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Teesside University and Altilium Lead £750,000 Initiative to Establish UK’s First Circular Economy for Electric Vehicle Batteries

Teesside University, in collaboration with the prominent clean technology firm Altilium, is actively contributing to the establishment of the United Kingdom’s inaugural circular economy dedicated to electric vehicle (EV) batteries.


Teesside University and Altilium Lead £750,000 Initiative to Establish UK's First Circular Economy for Electric Vehicle Batteries p
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Together, the University and Altilium are spearheading the development of a large-scale battery processing and black mass production plant on Teesside, with the capacity to process over 100,000 EV batteries annually upon completion.

This ambitious £750,000 initiative has received substantial backing, including a grant of nearly £560,000 from Tees Valley Launchpad. This funding source, established by Innovate UK as part of UK Research and Innovation, serves as a collaborative research and development fund.

In the context of battery life conclusion, “black mass” refers to the material generated through the collection, discharge, dismantling, and shredding of batteries. The energy-efficient production of black mass represents the initial stage in the comprehensive battery recycling process.

Significantly, black mass is rich in critical metals such as lithium, nickel, cobalt, and manganese—essential components in the original battery manufacturing process. Leveraging proprietary recycling technology, Altilium can recover over 95% of these vital battery metals, yielding battery-ready cathode active material (CAM).

The proposed commercial-scale black mass plant is poised to supply raw material to Altilium’s Teesside-based battery recycling and CAM production hub, constituting one of the region’s most substantial green investments.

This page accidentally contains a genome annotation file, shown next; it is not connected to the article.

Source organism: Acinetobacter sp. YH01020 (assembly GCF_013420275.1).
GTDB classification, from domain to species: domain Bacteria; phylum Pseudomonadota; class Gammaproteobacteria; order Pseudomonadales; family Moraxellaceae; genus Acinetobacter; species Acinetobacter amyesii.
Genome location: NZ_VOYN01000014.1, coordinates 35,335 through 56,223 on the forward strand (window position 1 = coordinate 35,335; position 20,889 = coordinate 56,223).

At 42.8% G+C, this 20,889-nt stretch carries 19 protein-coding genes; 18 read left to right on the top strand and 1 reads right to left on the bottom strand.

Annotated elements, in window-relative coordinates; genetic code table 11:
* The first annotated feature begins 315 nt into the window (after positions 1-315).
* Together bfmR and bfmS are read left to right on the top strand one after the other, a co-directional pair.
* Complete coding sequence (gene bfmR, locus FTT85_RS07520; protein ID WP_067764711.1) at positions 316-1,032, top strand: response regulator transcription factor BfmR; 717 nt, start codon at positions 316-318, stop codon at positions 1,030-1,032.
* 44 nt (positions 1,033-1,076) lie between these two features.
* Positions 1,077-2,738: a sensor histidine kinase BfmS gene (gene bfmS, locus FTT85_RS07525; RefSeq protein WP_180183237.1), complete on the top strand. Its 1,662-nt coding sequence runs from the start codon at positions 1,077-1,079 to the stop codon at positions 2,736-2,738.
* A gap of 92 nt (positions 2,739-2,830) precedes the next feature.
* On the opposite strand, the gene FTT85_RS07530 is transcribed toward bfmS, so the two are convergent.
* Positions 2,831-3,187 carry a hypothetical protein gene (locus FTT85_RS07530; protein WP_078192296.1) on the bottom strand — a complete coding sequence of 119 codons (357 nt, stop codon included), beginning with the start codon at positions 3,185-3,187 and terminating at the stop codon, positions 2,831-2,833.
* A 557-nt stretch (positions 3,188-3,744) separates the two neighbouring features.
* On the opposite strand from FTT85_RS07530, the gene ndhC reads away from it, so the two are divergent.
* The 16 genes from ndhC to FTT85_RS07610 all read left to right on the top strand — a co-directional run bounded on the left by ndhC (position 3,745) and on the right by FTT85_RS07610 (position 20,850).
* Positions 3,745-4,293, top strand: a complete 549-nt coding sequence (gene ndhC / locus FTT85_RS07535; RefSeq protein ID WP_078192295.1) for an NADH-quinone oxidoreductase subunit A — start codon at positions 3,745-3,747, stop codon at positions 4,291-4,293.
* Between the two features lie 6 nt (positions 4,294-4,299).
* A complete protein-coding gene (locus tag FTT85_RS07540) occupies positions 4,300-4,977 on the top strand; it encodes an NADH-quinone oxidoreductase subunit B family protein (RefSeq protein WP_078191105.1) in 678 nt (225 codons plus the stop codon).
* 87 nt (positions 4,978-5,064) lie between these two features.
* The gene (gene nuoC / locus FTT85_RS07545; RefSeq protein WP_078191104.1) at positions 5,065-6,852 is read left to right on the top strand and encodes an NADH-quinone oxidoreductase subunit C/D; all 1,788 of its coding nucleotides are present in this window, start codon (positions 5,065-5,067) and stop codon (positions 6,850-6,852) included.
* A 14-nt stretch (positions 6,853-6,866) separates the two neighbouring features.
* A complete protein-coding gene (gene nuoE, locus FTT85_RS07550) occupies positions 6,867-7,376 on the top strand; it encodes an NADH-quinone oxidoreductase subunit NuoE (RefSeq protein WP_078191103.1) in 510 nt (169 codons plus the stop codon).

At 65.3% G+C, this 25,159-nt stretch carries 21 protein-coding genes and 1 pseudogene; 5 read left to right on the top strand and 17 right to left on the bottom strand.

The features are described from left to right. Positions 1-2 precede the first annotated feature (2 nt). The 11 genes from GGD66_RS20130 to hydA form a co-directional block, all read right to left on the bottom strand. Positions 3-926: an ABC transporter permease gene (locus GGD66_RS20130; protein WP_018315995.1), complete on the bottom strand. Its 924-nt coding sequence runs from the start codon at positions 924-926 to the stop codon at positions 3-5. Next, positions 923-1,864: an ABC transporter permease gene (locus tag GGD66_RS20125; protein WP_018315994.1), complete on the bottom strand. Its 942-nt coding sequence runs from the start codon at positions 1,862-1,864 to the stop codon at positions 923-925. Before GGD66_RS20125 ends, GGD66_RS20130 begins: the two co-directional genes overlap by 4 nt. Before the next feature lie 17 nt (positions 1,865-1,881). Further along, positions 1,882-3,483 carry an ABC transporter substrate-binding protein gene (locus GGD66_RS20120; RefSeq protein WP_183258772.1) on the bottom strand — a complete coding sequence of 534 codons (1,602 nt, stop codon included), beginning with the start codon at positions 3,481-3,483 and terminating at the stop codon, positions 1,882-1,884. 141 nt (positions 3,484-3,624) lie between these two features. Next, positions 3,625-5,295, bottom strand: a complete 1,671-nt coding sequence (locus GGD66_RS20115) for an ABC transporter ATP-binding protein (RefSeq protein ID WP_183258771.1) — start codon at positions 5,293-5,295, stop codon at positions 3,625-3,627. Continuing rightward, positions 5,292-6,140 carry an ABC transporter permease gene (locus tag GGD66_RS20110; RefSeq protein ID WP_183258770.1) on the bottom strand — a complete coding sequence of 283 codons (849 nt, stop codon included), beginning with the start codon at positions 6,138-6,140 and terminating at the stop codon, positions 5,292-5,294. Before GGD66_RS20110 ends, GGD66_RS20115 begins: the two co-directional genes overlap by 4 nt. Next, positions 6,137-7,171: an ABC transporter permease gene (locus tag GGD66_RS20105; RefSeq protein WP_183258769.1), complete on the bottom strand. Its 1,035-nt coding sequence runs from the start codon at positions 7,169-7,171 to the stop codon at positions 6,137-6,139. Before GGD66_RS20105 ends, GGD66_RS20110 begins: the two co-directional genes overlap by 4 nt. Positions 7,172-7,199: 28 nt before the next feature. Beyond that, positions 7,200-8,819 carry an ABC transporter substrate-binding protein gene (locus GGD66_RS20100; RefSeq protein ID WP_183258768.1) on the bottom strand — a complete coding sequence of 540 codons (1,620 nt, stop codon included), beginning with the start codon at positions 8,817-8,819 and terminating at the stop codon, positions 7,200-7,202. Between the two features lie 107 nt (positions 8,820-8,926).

Collaborating closely with academics from Teesside University’s Net Zero Industry Innovation Centre, Altilium will be actively involved in shaping and implementing the design of the black mass plant, further solidifying the commitment to advancing sustainable practices in battery management and recycling.

Professor Michael Short, Acting Associate Dean (Research and Innovation) in the School of Science, Engineering & Digital Technologies, is the principal investigator on the project. He said:

“As a University which is committed to responding to the climate emergency through the adoption of smart and green technologies we are delighted to be able to support Altilium with our expertise on this project.

Decarbonisation of transportation is a key enabler of the drive to net zero, and the battery recycling plant is destined to have a huge impact on the UK’s rapidly expanding electrical vehicle (EV) and battery production infrastructure. This project will help to establish the Tees Valley as a national hub for sustainable battery technology, and the wider North East as a national hub for sustainable EV manufacturing.”

At present, Altilium stands as the sole UK entity dedicated to the recovery of essential battery metals from black mass. The company’s cutting-edge hydrometallurgical recycling methods contribute to a notable 50% decrease in carbon emissions when juxtaposed with the utilization of virgin materials in battery manufacturing. This environmentally conscious approach also yields a cost reduction of 20%, laying the foundation for more economically viable and widely accessible electric vehicles.

Altilium Chief Operating Officer and co-founder Dr Christian Marston commented: